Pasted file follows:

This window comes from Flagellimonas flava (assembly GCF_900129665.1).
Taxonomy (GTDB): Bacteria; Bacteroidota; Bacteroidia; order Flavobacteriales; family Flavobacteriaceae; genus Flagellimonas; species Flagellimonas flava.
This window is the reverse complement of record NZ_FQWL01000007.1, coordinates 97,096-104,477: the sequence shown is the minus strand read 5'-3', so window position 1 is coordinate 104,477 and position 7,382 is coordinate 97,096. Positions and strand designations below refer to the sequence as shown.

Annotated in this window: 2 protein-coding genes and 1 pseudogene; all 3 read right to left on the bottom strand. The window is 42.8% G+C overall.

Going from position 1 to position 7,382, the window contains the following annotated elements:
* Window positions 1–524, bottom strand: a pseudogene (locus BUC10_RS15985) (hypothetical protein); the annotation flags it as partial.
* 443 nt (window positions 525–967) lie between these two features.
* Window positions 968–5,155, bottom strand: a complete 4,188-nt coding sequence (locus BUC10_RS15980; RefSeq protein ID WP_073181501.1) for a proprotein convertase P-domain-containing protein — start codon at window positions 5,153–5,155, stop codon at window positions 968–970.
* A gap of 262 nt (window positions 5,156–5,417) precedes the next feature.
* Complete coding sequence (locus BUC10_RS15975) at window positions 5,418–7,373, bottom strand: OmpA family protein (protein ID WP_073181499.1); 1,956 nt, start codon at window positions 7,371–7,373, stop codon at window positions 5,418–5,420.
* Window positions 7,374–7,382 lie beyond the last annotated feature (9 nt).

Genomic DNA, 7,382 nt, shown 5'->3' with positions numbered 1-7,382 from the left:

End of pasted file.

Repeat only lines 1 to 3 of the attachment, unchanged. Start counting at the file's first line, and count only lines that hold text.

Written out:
This window comes from Flagellimonas flava (assembly GCF_900129665.1).
Taxonomy (GTDB): Bacteria; Bacteroidota; Bacteroidia; order Flavobacteriales; family Flavobacteriaceae; genus Flagellimonas; species Flagellimonas flava.
This window is the reverse complement of record NZ_FQWL01000007.1, coordinates 97,096-104,477: the sequence shown is the minus strand read 5'-3', so window position 1 is coordinate 104,477 and position 7,382 is coordinate 97,096. Positions and strand designations below refer to the sequence as shown.